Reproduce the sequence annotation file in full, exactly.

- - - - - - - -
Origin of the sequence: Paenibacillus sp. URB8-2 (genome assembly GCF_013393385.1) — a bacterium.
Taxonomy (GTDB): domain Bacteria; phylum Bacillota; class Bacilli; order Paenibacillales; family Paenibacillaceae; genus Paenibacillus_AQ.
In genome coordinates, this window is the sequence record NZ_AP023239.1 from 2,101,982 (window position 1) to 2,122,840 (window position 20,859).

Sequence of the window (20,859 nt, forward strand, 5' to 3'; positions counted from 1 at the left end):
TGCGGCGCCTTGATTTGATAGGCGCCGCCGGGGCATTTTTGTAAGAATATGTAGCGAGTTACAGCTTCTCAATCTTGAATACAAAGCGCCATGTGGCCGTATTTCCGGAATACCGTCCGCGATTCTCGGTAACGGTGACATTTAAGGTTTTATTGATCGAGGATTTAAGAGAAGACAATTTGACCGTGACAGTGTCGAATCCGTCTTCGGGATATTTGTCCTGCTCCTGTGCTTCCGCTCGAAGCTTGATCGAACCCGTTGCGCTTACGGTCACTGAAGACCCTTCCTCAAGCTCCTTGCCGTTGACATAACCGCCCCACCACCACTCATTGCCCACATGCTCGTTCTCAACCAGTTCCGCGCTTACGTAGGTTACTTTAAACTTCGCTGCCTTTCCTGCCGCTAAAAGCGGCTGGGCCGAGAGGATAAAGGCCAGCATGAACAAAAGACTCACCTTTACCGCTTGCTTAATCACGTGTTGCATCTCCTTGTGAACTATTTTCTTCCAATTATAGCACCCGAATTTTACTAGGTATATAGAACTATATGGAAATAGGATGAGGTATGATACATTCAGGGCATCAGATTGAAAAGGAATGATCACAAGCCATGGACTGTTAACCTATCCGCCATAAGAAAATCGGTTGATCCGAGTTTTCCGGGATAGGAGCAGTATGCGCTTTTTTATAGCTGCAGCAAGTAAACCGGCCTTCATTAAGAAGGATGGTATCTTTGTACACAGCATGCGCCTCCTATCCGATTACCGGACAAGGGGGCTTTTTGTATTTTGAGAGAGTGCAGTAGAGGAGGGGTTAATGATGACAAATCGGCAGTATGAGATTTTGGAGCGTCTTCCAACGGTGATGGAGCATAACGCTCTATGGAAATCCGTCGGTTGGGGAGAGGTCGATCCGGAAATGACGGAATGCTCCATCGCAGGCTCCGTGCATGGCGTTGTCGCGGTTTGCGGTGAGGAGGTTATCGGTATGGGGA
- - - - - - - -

Origin of the sequence: Paenibacillus sp. URB8-2 (genome assembly GCF_013393385.1) — a bacterium.
Taxonomy (GTDB): domain Bacteria; phylum Bacillota; class Bacilli; order Paenibacillales; family Paenibacillaceae; genus Paenibacillus_AQ.
In genome coordinates, this window is the sequence record NZ_AP023239.1 from 2,101,982 (window position 1) to 2,122,840 (window position 20,859).

Sequence of the window (20,859 nt, forward strand, 5' to 3'; positions counted from 1 at the left end):
TGCGGCGCCTTGATTTGATAGGCGCCGCCGGGGCATTTTTGTAAGAATATGTAGCGAGTTACAGCTTCTCAATCTTGAATACAAAGCGCCATGTGGCCGTATTTCCGGAATACCGTCCGCGATTCTCGGTAACGGTGACATTTAAGGTTTTATTGATCGAGGATTTAAGAGAAGACAATTTGACCGTGACAGTGTCGAATCCGTCTTCGGGATATTTGTCCTGCTCCTGTGCTTCCGCTCGAAGCTTGATCGAACCCGTTGCGCTTACGGTCACTGAAGACCCTTCCTCAAGCTCCTTGCCGTTGACATAACCGCCCCACCACCACTCATTGCCCACATGCTCGTTCTCAACCAGTTCCGCGCTTACGTAGGTTACTTTAAACTTCGCTGCCTTTCCTGCCGCTAAAAGCGGCTGGGCCGAGAGGATAAAGGCCAGCATGAACAAAAGACTCACCTTTACCGCTTGCTTAATCACGTGTTGCATCTCCTTGTGAACTATTTTCTTCCAATTATAGCACCCGAATTTTACTAGGTATATAGAACTATATGGAAATAGGATGAGGTATGATACATTCAGGGCATCAGATTGAAAAGGAATGATCACAAGCCATGGACTGTTAACCTATCCGCCATAAGAAAATCGGTTGATCCGAGTTTTCCGGGATAGGAGCAGTATGCGCTTTTTTATAGCTGCAGCAAGTAAACCGGCCTTCATTAAGAAGGATGGTATCTTTGTACACAGCATGCGCCTCCTATCCGATTACCGGACAAGGGGGCTTTTTGTATTTTGAGAGAGTGCAGTAGAGGAGGGGTTAATGATGACAAATCGGCAGTATGAGATTTTGGAGCGTCTTCCAACGGTGATGGAGCATAACGCTCTATGGAAATCCGTCGGTTGGGGAGAGGTCGATCCGGAAATGACGGAATGCTCCATCGCAGGCTCCGTGCATGGCGTTGTCGCGGTTTGCGGTGAGGAGGTTATCGGTATGGGGA